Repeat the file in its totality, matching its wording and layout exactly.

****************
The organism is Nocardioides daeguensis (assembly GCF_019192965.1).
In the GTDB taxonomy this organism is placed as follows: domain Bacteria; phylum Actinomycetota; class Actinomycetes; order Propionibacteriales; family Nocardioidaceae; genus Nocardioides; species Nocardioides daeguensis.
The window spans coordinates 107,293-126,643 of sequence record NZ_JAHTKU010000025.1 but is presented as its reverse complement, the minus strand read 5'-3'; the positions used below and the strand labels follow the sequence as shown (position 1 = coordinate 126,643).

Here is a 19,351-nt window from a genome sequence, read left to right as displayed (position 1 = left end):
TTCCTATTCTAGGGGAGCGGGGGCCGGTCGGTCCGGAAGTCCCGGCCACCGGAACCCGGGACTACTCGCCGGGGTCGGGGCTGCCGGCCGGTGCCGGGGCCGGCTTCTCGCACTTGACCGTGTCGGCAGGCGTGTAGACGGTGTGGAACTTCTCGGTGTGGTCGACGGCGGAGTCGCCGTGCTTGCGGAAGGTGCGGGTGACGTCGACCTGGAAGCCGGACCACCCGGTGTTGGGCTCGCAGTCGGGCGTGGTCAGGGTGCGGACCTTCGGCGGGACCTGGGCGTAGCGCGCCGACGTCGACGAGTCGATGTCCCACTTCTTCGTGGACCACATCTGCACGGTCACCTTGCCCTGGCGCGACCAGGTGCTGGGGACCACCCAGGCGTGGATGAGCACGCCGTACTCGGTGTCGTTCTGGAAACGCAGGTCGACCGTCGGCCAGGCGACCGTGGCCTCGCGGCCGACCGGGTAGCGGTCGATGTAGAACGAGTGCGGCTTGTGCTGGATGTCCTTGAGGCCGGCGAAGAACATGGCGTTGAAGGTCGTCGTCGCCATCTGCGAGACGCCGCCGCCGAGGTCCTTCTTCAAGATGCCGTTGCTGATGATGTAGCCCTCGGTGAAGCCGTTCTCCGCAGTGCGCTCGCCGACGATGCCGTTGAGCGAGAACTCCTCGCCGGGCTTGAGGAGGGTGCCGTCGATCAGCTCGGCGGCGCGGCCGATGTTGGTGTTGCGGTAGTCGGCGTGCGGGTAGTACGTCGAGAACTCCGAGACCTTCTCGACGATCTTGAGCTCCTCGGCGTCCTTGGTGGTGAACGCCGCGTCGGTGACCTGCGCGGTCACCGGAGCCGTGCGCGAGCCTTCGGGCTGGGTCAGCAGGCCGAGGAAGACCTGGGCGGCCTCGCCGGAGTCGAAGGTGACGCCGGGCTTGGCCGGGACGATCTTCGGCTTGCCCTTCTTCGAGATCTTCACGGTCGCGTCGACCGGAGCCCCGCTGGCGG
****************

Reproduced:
The organism is Nocardioides daeguensis (assembly GCF_019192965.1).
In the GTDB taxonomy this organism is placed as follows: domain Bacteria; phylum Actinomycetota; class Actinomycetes; order Propionibacteriales; family Nocardioidaceae; genus Nocardioides; species Nocardioides daeguensis.
The window spans coordinates 107,293-126,643 of sequence record NZ_JAHTKU010000025.1 but is presented as its reverse complement, the minus strand read 5'-3'; the positions used below and the strand labels follow the sequence as shown (position 1 = coordinate 126,643).

Here is a 19,351-nt window from a genome sequence, read left to right as displayed (position 1 = left end):
TTCCTATTCTAGGGGAGCGGGGGCCGGTCGGTCCGGAAGTCCCGGCCACCGGAACCCGGGACTACTCGCCGGGGTCGGGGCTGCCGGCCGGTGCCGGGGCCGGCTTCTCGCACTTGACCGTGTCGGCAGGCGTGTAGACGGTGTGGAACTTCTCGGTGTGGTCGACGGCGGAGTCGCCGTGCTTGCGGAAGGTGCGGGTGACGTCGACCTGGAAGCCGGACCACCCGGTGTTGGGCTCGCAGTCGGGCGTGGTCAGGGTGCGGACCTTCGGCGGGACCTGGGCGTAGCGCGCCGACGTCGACGAGTCGATGTCCCACTTCTTCGTGGACCACATCTGCACGGTCACCTTGCCCTGGCGCGACCAGGTGCTGGGGACCACCCAGGCGTGGATGAGCACGCCGTACTCGGTGTCGTTCTGGAAACGCAGGTCGACCGTCGGCCAGGCGACCGTGGCCTCGCGGCCGACCGGGTAGCGGTCGATGTAGAACGAGTGCGGCTTGTGCTGGATGTCCTTGAGGCCGGCGAAGAACATGGCGTTGAAGGTCGTCGTCGCCATCTGCGAGACGCCGCCGCCGAGGTCCTTCTTCAAGATGCCGTTGCTGATGATGTAGCCCTCGGTGAAGCCGTTCTCCGCAGTGCGCTCGCCGACGATGCCGTTGAGCGAGAACTCCTCGCCGGGCTTGAGGAGGGTGCCGTCGATCAGCTCGGCGGCGCGGCCGATGTTGGTGTTGCGGTAGTCGGCGTGCGGGTAGTACGTCGAGAACTCCGAGACCTTCTCGACGATCTTGAGCTCCTCGGCGTCCTTGGTGGTGAACGCCGCGTCGGTGACCTGCGCGGTCACCGGAGCCGTGCGCGAGCCTTCGGGCTGGGTCAGCAGGCCGAGGAAGACCTGGGCGGCCTCGCCGGAGTCGAAGGTGACGCCGGGCTTGGCCGGGACGATCTTCGGCTTGCCCTTCTTCGAGATCTTCACGGTCGCGTCGACCGGAGCCCCGCTGGCGG